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Comancheros

by Clay Coppedge
At a time when few people dared to traverse the forbidding Llano Estacado on the South Plains of Texas, a group of people known to history as the Comancheros made quite a living in the region. Known at the time as “Comancheria” and marked on maps as “The Great American Desert,” the Llano Estacado wasn’t a desert but hardly anyone except the Comanches and Comancheros knew this.
Comancheria
Map showing approximately the area, known as Comancheria
Wikimedia Commons

Generally referred to as “half-breeds” by uncomprehending Anglos, the Comancheros made a living by trading with the Comanches. They were a combination of entrepreneurs and soldiers of fortune with a little explorer mixed in for good measure. The fact that their steadiest customers were the Comanche bands scattered across the llanos and canyonlands added an element of danger to their version of free enterprise.

The Comancheros were also trailblazers, cutting paths across the plains that were later followed, fatefully for the Comanches, by the U.S. Army and early day settlers and ranchers. The Comancheros’ sales territory extended from their native New Mexico east to the Wichita Mountains of Oklahoma and as far east and south as the Davis Mountains.

That turf was opened up with an 1786 treaty between Juan Baptista de Anza, the Spanish governor of New Mexico who had dramatically scored a couple of rare but decisive military defeats of the Comanche in Colorado. The treaty allowed trade between New Mexico and the Comanches in exchange for protection of the Spanish territories and thus created a market the adventurous businessmen known as Comancheros were quick to exploit; the most amazing thing about the treaty was that both sides actually observed it.

The trade worked like this. The Comanches would bring cows, horses, hides and captives to a predetermined meeting point. The Comancheros would take those commodities, including the captives, off the Comanches’ hands, and trade them guns, firewater, trinkets, whatever. A lot of times the Comanchero served as a middle man in returning the captives over to the Army, especially after an announcement by U.S. Army General Zachary Taylor that the government would pay for any captives brought in to Fort Gibson (in what is now eastern Oklahoma). The announcement had an unintended result: the number of captives skyrocketed and the market for them boomed.

The practice earned the Comancheros a reputation among Anglos that can be clearly seen in Josiah Gregg’s description of the traders: “These parties of Comancheros are usually composed of the indigent and rude classes of the frontier villages, who collect together several times a year, and launch upon the plains with a few trinkets and trumperies of all kind, and perhaps a bag of bread or pinole.”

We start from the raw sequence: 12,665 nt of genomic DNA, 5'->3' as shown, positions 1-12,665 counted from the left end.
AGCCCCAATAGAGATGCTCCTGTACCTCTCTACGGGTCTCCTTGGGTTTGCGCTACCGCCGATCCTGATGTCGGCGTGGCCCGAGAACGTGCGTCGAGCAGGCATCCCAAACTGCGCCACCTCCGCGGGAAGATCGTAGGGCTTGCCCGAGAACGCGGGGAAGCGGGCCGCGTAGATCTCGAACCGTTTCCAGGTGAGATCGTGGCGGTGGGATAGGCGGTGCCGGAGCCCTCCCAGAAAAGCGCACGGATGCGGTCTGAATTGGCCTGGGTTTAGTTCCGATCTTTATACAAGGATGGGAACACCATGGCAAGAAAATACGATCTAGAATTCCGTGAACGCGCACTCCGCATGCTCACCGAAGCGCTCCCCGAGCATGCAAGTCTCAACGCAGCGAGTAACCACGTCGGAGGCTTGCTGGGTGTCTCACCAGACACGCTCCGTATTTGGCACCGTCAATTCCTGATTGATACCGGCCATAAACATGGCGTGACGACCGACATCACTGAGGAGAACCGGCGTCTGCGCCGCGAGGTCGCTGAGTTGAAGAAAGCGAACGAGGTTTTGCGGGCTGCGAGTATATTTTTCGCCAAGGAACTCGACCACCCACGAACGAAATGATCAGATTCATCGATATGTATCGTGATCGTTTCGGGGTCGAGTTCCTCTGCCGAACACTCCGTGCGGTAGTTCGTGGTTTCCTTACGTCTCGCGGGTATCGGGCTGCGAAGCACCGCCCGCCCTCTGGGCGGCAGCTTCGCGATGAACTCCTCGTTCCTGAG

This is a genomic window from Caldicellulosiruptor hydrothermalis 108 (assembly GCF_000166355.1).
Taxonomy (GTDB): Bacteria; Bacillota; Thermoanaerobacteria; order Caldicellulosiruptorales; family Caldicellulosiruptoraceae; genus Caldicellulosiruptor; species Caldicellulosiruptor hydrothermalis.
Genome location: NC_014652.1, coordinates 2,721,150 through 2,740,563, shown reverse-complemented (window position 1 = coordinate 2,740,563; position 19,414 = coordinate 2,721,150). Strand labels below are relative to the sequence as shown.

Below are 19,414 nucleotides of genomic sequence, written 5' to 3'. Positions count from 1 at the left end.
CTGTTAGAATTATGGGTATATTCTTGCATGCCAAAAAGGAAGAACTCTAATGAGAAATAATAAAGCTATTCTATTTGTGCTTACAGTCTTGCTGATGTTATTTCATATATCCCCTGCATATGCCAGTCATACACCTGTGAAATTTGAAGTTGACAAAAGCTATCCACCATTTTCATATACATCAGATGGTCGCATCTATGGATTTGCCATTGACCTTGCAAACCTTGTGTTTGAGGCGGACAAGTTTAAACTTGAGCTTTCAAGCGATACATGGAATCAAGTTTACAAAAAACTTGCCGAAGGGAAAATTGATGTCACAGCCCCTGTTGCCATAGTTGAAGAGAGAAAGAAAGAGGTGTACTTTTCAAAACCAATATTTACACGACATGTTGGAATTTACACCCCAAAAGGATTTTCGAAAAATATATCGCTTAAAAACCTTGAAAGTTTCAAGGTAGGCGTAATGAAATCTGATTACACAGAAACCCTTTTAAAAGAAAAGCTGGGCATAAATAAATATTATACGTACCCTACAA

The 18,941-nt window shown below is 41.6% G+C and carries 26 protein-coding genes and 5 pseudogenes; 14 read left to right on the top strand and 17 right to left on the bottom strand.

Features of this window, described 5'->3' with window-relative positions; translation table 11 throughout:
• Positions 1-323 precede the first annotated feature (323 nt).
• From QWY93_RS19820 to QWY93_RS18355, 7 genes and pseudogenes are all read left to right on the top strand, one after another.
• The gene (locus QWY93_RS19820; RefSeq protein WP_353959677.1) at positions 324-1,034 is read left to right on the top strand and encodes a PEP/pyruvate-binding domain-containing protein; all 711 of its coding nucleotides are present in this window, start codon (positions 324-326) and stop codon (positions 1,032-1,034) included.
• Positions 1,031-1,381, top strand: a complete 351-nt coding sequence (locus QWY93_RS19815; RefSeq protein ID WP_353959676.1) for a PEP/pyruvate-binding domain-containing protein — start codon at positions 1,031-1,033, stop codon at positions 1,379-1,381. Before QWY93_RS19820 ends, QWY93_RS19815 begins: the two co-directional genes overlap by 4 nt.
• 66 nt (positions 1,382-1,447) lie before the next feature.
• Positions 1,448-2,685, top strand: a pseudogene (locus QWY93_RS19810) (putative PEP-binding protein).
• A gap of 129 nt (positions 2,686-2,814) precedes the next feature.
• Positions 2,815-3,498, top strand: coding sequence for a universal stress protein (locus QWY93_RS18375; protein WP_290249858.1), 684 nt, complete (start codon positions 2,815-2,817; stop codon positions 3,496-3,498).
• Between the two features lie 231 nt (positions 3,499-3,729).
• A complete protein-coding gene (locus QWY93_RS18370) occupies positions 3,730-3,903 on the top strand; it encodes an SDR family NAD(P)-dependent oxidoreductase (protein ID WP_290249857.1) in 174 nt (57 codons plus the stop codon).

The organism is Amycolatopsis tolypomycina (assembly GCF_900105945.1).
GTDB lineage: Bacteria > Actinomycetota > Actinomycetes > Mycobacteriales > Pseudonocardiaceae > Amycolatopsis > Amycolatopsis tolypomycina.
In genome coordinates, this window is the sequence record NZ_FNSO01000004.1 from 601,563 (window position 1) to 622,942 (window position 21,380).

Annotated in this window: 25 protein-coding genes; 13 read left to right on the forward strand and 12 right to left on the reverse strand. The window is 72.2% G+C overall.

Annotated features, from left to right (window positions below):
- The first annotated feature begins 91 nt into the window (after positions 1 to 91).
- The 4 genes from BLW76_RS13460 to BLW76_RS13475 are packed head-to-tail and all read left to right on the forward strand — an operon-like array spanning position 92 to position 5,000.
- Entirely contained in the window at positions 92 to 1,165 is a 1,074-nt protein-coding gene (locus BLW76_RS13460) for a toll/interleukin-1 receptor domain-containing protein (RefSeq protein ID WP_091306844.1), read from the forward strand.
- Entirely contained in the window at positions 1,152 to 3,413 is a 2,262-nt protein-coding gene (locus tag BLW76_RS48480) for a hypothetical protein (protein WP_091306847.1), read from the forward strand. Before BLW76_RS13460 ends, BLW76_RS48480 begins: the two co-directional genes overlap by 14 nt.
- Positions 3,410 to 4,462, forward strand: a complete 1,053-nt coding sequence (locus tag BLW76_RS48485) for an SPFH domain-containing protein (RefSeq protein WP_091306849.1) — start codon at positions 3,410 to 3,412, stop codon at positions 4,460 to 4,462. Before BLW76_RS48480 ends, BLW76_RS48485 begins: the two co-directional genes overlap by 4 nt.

In time, the trade came to include guns, ammunition and whiskey and more than a few head of stolen cattle and horses. The Comancheros sold these to wily merchants who often sold the livestock back to the original owners.

The beginning of the end for the Comancheros came when Colonel Ranald Mackenzie, with orders to exterminate the last band of wild Comanches (or any other tribe for that matter) found an old Comanchero trail that ran from present-day Tucumcari, New Mexico to what is now Canyon, Texas on the edge of the Palo Duro. The trail was told to Mackenzie by a captured Comanchero, Polonio Ortiz, who was promptly transcripted into service by Mackenzie as a scout.

When Quanah Parker and his warriors surrendered, marking the official end of the Comanches as lords and warriors of the plains, the Comancheros lost one half of their business equation and faded into history as a sidebar or footnote, and not always in a good way.

Many of the old Comanchero trails and the ones credited to Mackenzie and his soldiers are still in existence, though there is virtually no trace of the old Comanchero culture to be found anywhere. The old trails now are generally paved and are marked on maps as highways and county roads.

It’s almost like the scant legacy of the Comancheros is part of the deal they made with history – to do their business, leave little behind and then move out of the way. The bulk of their lasting legacy is that they kept up their end of the deal.


© Clay Coppedge
September 4, 2011 Column
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